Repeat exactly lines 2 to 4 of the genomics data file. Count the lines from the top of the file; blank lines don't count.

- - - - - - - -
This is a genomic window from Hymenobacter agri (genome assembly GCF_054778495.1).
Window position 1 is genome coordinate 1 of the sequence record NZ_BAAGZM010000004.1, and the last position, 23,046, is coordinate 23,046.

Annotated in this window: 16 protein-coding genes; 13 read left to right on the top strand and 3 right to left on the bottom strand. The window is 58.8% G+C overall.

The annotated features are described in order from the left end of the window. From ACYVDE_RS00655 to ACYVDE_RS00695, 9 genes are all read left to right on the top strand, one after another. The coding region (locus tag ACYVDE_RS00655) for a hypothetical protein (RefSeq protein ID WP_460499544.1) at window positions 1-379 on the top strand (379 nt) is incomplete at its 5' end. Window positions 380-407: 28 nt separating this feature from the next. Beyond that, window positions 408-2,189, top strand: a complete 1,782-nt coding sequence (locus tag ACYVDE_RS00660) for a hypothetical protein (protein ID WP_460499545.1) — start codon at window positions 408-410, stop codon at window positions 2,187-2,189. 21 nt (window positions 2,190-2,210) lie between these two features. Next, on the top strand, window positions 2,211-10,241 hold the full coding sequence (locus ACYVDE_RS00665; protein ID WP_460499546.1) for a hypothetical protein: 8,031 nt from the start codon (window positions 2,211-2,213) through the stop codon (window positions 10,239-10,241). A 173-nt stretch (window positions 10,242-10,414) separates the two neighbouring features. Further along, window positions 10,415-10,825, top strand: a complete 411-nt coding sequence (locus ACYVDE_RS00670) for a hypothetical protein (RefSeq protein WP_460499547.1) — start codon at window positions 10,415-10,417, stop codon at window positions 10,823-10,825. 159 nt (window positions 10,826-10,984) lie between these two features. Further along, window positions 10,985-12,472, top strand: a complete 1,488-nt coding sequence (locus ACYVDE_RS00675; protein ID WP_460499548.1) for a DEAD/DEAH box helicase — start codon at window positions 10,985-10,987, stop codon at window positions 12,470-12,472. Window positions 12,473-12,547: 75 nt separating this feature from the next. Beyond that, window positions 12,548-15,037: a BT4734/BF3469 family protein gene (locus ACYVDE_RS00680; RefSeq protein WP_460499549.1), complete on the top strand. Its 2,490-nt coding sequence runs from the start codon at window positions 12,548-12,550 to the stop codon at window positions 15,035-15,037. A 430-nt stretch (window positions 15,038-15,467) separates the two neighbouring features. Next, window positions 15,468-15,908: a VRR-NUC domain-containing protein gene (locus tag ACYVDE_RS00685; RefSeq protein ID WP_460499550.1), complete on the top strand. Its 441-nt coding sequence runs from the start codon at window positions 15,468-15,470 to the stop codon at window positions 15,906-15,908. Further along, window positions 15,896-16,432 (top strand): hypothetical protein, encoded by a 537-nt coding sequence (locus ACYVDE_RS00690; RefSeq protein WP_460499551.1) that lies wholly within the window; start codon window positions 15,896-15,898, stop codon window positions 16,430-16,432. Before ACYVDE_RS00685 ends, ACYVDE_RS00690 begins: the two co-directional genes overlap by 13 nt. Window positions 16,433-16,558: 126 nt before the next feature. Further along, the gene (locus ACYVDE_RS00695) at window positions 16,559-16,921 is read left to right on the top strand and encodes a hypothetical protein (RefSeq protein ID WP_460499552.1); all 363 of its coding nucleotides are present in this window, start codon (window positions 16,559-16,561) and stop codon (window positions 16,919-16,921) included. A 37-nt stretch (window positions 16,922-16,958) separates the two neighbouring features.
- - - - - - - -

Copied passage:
Window position 1 is genome coordinate 1 of the sequence record NZ_BAAGZM010000004.1, and the last position, 23,046, is coordinate 23,046.

Annotated in this window: 16 protein-coding genes; 13 read left to right on the top strand and 3 right to left on the bottom strand. The window is 58.8% G+C overall.

The annotated features are described in order from the left end of the window. From ACYVDE_RS00655 to ACYVDE_RS00695, 9 genes are all read left to right on the top strand, one after another. The coding region (locus tag ACYVDE_RS00655) for a hypothetical protein (RefSeq protein ID WP_460499544.1) at window positions 1-379 on the top strand (379 nt) is incomplete at its 5' end. Window positions 380-407: 28 nt separating this feature from the next. Beyond that, window positions 408-2,189, top strand: a complete 1,782-nt coding sequence (locus tag ACYVDE_RS00660) for a hypothetical protein (protein ID WP_460499545.1) — start codon at window positions 408-410, stop codon at window positions 2,187-2,189. 21 nt (window positions 2,190-2,210) lie between these two features. Next, on the top strand, window positions 2,211-10,241 hold the full coding sequence (locus ACYVDE_RS00665; protein ID WP_460499546.1) for a hypothetical protein: 8,031 nt from the start codon (window positions 2,211-2,213) through the stop codon (window positions 10,239-10,241). A 173-nt stretch (window positions 10,242-10,414) separates the two neighbouring features. Further along, window positions 10,415-10,825, top strand: a complete 411-nt coding sequence (locus ACYVDE_RS00670) for a hypothetical protein (RefSeq protein WP_460499547.1) — start codon at window positions 10,415-10,417, stop codon at window positions 10,823-10,825. 159 nt (window positions 10,826-10,984) lie between these two features. Further along, window positions 10,985-12,472, top strand: a complete 1,488-nt coding sequence (locus ACYVDE_RS00675; protein ID WP_460499548.1) for a DEAD/DEAH box helicase — start codon at window positions 10,985-10,987, stop codon at window positions 12,470-12,472. Window positions 12,473-12,547: 75 nt separating this feature from the next. Beyond that, window positions 12,548-15,037: a BT4734/BF3469 family protein gene (locus ACYVDE_RS00680; RefSeq protein WP_460499549.1), complete on the top strand. Its 2,490-nt coding sequence runs from the start codon at window positions 12,548-12,550 to the stop codon at window positions 15,035-15,037. A 430-nt stretch (window positions 15,038-15,467) separates the two neighbouring features. Next, window positions 15,468-15,908: a VRR-NUC domain-containing protein gene (locus tag ACYVDE_RS00685; RefSeq protein ID WP_460499550.1), complete on the top strand. Its 441-nt coding sequence runs from the start codon at window positions 15,468-15,470 to the stop codon at window positions 15,906-15,908. Further along, window positions 15,896-16,432 (top strand): hypothetical protein, encoded by a 537-nt coding sequence (locus ACYVDE_RS00690; RefSeq protein WP_460499551.1) that lies wholly within the window; start codon window positions 15,896-15,898, stop codon window positions 16,430-16,432. Before ACYVDE_RS00685 ends, ACYVDE_RS00690 begins: the two co-directional genes overlap by 13 nt. Window positions 16,433-16,558: 126 nt before the next feature. Further along, the gene (locus ACYVDE_RS00695) at window positions 16,559-16,921 is read left to right on the top strand and encodes a hypothetical protein (RefSeq protein ID WP_460499552.1); all 363 of its coding nucleotides are present in this window, start codon (window positions 16,559-16,561) and stop codon (window positions 16,919-16,921) included. A 37-nt stretch (window positions 16,922-16,958) separates the two neighbouring features.